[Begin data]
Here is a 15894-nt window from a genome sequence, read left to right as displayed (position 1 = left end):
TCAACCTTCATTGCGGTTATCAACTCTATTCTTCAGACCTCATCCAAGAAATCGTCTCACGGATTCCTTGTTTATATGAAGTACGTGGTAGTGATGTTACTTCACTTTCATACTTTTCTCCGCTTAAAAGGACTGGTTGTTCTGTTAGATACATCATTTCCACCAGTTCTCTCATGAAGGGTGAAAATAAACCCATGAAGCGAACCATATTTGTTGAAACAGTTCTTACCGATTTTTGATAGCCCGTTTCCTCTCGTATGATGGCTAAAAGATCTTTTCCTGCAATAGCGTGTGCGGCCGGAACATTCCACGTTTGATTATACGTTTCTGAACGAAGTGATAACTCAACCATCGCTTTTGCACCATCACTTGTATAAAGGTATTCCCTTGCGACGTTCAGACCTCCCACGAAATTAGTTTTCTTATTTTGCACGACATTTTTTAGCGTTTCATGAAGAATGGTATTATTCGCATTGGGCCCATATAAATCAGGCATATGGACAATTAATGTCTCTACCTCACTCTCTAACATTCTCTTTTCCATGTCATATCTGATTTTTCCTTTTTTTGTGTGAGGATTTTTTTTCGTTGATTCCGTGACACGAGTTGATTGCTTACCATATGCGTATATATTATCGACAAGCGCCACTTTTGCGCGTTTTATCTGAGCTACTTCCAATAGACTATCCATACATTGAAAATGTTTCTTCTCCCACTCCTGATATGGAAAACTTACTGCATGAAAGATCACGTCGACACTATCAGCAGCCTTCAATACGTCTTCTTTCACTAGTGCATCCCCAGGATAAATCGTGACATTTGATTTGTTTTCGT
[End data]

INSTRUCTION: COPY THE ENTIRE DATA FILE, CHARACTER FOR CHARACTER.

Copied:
Here is a 15894-nt window from a genome sequence, read left to right as displayed (position 1 = left end):
TCAACCTTCATTGCGGTTATCAACTCTATTCTTCAGACCTCATCCAAGAAATCGTCTCACGGATTCCTTGTTTATATGAAGTACGTGGTAGTGATGTTACTTCACTTTCATACTTTTCTCCGCTTAAAAGGACTGGTTGTTCTGTTAGATACATCATTTCCACCAGTTCTCTCATGAAGGGTGAAAATAAACCCATGAAGCGAACCATATTTGTTGAAACAGTTCTTACCGATTTTTGATAGCCCGTTTCCTCTCGTATGATGGCTAAAAGATCTTTTCCTGCAATAGCGTGTGCGGCCGGAACATTCCACGTTTGATTATACGTTTCTGAACGAAGTGATAACTCAACCATCGCTTTTGCACCATCACTTGTATAAAGGTATTCCCTTGCGACGTTCAGACCTCCCACGAAATTAGTTTTCTTATTTTGCACGACATTTTTTAGCGTTTCATGAAGAATGGTATTATTCGCATTGGGCCCATATAAATCAGGCATATGGACAATTAATGTCTCTACCTCACTCTCTAACATTCTCTTTTCCATGTCATATCTGATTTTTCCTTTTTTTGTGTGAGGATTTTTTTTCGTTGATTCCGTGACACGAGTTGATTGCTTACCATATGCGTATATATTATCGACAAGCGCCACTTTTGCGCGTTTTATCTGAGCTACTTCCAATAGACTATCCATACATTGAAAATGTTTCTTCTCCCACTCCTGATATGGAAAACTTACTGCATGAAAGATCACGTCGACACTATCAGCAGCCTTCAATACGTCTTCTTTCACTAGTGCATCCCCAGGATAAATCGTGACATTTGATTTGTTTTCGT